There are two main reasons why we can end up disenchanted with writing, and I want to look briefly at both. The first is that when we start, we often jump in head first in a flurry of excitement without actually stopping and asking ourselves what we want to get out of it. In other words, we will never know if we’ve got there or not, because we have no idea where there is. Yes, we may have dreams of an agent, and a publishing deal, or of emulating the self-publishing successes we read about in the papers, but these are rarely fleshed out fully. We’re too busy being excited with the actual writing for that. Which is all well and good, but it’s very easy for us never to redress this rather fundamental point, and so it’s no wonder that, several years down the line, we feel somewhat rudderless.

Of course, it would be best to sit down before we set a finger to keyboard and ask ourselves exactly what we want from our writing (in fact, I have a book coming out this month, Self-publish With Integrity, which advises just that). But realistically that’s not always going to happen. And it’s never too late.

What I would suggest is trying to define exactly what it is you want from your writing in a single sentence. Consider it the elevator pitch for your writing life. It’s one of those things that sounds much easier than it actually is. “I want to delight readers” some people say. Um, fine, but *which* readers? “I have to tell stories” others say but, again *which* stories? “The stories in my head.” Nope, that still won’t cut it because one day you’ll get block and you’ll still be just as much a writer but there won’t be any stories in your head. What you need is to be specific. Really specific. It may sound as though I’m being a killjoy. You may even say I’m betraying my roots as a teacher. But the simple fact is that most people end up feeling rudderless because they were never clear about where they wanted to be going, and the clearer you are about that – not just with this book, or this series of books – the sooner you will get yourself back on track and the easier it will be for you to keep from falling into that flobbling floundering state again. Once you have that single sentence, print it out, laminate it, and pin it to your wall – and while you’re at it go and make a skin for your tablet or laptop with it emblazoned on.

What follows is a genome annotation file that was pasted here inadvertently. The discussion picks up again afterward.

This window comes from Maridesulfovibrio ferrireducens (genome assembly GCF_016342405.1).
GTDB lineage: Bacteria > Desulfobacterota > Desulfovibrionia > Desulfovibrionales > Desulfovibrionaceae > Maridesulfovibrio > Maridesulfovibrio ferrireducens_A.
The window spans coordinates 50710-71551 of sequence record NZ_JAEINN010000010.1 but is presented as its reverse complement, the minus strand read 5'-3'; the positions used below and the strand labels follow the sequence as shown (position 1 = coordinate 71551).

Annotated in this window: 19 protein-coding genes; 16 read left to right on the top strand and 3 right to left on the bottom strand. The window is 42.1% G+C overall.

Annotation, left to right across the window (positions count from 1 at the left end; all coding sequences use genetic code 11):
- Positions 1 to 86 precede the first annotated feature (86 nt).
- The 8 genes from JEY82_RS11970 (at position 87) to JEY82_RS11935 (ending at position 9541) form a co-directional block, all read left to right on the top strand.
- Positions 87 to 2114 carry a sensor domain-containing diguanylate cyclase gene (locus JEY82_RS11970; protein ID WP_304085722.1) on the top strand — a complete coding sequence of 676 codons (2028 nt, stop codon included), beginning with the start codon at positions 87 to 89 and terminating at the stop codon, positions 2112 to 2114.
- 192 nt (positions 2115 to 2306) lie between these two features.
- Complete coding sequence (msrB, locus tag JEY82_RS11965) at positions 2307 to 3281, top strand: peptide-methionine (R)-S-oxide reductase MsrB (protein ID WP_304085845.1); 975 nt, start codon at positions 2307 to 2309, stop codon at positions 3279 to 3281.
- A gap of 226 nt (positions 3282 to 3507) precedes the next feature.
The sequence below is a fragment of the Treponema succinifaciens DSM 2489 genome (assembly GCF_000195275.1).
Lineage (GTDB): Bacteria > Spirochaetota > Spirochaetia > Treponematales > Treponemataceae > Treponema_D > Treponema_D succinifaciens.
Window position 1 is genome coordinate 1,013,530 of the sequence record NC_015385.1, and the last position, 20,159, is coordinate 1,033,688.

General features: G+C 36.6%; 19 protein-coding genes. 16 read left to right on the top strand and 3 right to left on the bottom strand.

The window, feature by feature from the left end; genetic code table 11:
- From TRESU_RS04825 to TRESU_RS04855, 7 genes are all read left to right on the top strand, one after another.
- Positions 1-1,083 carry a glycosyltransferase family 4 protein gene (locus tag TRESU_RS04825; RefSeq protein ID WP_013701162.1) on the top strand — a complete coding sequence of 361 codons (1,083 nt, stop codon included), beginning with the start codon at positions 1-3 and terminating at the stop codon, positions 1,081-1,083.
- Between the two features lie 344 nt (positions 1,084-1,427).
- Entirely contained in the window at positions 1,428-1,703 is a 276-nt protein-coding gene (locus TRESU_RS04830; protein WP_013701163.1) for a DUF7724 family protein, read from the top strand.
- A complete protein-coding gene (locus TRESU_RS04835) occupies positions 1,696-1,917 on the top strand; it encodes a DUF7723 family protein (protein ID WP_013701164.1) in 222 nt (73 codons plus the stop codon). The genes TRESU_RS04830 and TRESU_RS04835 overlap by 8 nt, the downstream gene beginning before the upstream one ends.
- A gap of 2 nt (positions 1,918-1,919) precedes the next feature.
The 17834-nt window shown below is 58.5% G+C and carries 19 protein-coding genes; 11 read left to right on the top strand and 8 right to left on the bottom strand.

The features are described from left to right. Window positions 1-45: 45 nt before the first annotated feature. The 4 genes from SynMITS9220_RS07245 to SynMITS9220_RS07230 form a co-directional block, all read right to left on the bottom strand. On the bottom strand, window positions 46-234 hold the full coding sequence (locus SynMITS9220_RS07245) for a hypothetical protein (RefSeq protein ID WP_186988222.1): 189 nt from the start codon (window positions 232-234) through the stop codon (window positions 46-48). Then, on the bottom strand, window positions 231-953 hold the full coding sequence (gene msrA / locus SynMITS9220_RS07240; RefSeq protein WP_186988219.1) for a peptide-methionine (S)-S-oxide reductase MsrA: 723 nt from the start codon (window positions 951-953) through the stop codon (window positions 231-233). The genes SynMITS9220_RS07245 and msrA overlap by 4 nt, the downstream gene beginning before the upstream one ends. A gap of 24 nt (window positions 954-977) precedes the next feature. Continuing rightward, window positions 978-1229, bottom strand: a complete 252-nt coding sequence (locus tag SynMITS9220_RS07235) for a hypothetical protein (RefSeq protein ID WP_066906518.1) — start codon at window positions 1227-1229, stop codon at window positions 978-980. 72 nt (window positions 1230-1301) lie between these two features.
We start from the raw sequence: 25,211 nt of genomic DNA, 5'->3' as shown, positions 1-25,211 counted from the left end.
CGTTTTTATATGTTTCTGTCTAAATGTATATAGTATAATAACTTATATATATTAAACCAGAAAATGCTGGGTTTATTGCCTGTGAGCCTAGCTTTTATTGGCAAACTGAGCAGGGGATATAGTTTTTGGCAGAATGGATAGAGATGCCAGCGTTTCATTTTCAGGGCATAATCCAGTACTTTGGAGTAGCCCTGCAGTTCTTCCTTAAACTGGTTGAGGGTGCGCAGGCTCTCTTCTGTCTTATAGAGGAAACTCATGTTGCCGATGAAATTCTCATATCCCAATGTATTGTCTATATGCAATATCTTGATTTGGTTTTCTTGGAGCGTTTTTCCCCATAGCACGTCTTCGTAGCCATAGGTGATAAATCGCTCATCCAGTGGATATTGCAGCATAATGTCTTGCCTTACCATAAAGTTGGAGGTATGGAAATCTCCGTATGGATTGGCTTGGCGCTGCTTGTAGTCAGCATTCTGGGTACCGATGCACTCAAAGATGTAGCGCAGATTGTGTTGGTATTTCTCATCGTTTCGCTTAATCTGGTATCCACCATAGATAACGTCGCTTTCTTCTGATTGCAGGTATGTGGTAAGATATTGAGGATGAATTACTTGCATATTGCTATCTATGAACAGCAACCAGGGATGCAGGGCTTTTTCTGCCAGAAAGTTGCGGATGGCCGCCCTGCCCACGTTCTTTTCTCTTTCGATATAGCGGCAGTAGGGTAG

I discovered the second reason for these existential sagginesses when I came across a truly wonderful article on the interwebs. Too Many Aptitudes by Hank Pfeffer http://megasociety.org/noesis/138/aptitude.html outlines the reason why many people tend to be flitters. Do go and read the article – I know so many people who’ve read it and then bounced up and down shouting “yes, that’s me!” In short, his point is that when people have a wide range of aptitudes, there is a fairly wide choice of things they “could” do well if they put the time in. They tend not to get put off things that “just aren’t for them.” The result is that whenever they start something new, they really get into it, and get a huge buzz. When that initial buzz starts to wear off, as it always does, many people will retain the maximum potential reward: activity ratio by buckling down and ploughing on through.

But those with a wide set of aptitudes will find it relatively easy to get a full-on kick again simply by trying their hand at something else. So they develop a natural strategy for coping with flobbliness of moving on to something else.

Now, there’s nothing wrong with a whole life of flitting. It can be extremely rewarding. But it can also be at odds with our long-term goals. What if we have “too many aptitudes” but want to achieve something with our writing that will take a long time? How then do we cope with sagginess? For me, the answer has been to do very different things within my writing life – but to try to keep them all aimed at the same overall target. I write novels in different genres, I perform poetry, I give presentations, and I write articles. Yes, I would almost certainly be a lot further along in what people may see as a conventional writing career if I had stuck with just one of those things. Only, no I wouldn’t. Because I’d have stopped writing. Doing so many things keeps everything I do fresh.

Whatever the reason for your sag, the chances are that the best thing to do is to stop and spend some time really getting to know yourself. And with that knowledge you can move on better armed to fight the flobble.
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Dan Holloway’s book Self-publish With Integrity: Define Success In Your Own Terms And Then Achieve It will be published on December 16th.